When protesters first took to the streets in Syria, the government’s response was brutal: It opened fire. Four days later, Hillary Clinton called dictator Bashar al-Assad “a reformer.” The US and its European allies have been sluggish throughout this Arab spring, but “nowhere has that fecklessness been more obvious, more damaging, and less defensible than in Syria,” writes Jackson Diehl of the Washington Post. It’s not like Syria is any less important than Libya—in fact, it’s probably more.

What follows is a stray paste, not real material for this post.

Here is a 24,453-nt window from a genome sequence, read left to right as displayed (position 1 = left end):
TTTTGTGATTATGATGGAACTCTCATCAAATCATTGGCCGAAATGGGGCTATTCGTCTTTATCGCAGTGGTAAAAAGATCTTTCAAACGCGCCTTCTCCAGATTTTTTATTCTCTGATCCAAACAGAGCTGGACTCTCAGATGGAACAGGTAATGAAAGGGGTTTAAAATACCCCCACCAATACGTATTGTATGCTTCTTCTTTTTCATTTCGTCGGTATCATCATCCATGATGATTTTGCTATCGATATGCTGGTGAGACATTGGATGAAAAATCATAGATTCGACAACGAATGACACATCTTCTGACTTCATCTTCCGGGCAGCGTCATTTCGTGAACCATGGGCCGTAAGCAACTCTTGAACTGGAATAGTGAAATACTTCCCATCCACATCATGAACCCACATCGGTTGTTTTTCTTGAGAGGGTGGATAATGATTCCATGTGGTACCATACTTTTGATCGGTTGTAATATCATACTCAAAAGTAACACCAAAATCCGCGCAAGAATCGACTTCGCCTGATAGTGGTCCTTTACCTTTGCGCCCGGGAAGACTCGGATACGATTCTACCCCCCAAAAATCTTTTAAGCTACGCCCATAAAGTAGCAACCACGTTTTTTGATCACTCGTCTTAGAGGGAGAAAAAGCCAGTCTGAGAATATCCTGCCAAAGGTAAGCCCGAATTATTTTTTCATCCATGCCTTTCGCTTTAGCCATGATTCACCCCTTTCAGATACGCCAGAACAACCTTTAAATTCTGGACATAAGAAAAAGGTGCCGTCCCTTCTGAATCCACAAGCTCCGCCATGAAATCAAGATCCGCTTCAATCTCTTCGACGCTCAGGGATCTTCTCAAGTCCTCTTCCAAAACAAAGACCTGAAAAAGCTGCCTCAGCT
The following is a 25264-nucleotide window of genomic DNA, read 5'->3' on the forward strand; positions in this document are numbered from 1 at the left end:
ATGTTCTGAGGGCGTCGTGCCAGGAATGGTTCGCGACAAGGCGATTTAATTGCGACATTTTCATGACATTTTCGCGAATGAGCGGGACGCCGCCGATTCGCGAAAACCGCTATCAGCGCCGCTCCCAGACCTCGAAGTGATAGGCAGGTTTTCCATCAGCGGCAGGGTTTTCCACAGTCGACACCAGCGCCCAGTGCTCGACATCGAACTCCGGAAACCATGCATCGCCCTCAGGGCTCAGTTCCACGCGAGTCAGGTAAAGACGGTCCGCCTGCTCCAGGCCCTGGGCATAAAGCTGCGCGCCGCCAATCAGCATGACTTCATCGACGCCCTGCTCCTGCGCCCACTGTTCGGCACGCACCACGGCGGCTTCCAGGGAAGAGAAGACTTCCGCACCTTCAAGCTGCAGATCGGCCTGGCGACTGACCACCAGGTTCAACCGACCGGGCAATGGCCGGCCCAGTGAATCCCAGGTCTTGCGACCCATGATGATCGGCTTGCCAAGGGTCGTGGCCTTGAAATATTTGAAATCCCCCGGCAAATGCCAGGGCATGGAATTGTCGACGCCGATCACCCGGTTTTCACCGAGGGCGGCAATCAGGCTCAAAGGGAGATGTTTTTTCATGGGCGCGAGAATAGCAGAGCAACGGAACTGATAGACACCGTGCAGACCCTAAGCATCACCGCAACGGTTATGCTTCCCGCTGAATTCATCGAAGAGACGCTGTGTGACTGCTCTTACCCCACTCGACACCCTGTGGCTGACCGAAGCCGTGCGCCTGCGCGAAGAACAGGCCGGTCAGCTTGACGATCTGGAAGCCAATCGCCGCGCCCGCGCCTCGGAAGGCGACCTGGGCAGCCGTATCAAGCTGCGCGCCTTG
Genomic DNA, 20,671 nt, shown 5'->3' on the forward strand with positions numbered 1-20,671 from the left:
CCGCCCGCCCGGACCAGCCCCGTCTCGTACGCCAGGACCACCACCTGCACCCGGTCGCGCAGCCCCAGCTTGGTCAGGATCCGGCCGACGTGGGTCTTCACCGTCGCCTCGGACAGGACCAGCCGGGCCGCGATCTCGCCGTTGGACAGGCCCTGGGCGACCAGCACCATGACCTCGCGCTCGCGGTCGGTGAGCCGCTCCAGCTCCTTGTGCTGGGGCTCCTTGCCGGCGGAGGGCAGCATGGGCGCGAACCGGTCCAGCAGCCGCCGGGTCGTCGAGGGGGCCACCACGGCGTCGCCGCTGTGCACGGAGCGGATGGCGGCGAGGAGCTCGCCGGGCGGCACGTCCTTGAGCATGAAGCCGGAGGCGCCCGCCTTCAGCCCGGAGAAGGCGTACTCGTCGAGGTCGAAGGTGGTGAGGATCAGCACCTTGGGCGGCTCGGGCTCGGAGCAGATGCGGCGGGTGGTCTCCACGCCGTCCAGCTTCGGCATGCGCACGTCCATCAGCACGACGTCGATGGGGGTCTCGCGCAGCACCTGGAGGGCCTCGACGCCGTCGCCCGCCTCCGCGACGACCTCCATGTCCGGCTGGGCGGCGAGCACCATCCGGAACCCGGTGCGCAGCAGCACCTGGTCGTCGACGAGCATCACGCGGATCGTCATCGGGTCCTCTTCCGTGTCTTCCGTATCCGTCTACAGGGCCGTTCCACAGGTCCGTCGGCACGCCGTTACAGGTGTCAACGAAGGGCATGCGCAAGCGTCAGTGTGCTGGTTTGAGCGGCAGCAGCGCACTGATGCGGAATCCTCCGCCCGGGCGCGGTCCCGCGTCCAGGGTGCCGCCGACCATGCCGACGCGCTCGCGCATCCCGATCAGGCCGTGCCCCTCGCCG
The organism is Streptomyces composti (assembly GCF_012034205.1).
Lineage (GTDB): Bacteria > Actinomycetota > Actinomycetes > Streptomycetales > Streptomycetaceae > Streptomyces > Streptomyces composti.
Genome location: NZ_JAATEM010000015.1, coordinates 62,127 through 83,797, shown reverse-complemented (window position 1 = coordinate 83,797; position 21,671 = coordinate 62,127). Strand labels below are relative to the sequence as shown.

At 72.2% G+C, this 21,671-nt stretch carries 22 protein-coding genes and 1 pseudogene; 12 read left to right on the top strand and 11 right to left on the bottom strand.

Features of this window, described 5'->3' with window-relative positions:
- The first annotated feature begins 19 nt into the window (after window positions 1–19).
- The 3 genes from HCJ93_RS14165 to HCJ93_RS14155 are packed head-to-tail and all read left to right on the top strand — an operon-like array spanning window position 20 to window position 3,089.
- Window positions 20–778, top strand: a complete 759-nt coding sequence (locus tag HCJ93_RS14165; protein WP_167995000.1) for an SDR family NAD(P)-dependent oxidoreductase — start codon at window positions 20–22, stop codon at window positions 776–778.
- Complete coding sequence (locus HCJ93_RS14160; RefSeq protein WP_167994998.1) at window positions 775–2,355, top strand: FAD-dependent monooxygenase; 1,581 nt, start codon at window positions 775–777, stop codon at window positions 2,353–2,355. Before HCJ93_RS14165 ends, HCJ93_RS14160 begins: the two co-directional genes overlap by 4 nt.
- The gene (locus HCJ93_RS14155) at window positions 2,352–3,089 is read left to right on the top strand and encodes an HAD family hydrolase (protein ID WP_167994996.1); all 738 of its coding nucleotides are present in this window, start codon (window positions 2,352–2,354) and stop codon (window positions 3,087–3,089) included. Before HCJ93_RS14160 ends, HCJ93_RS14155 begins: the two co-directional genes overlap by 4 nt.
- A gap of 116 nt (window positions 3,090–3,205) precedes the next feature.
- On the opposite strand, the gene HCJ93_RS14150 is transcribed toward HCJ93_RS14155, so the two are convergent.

The Obama administration has been clinging to the idea that Assad could help them deal with Syria's allies: Hamas, Iran, and Hezbollah. “The bloodbath of the past few weeks has mostly snuffed out this fantasy of ‘Assad the reformer,’” writes Diehl, but now the administration is dithering over fears of an Iraq-style sectarian conflict. It’s a red herring. “The only ones talking about sectarian conflict are the regime,” one Syrian activist assures Diehl, who is convinced it’s time for President Obama to say Assad has to go. “Better late than never.”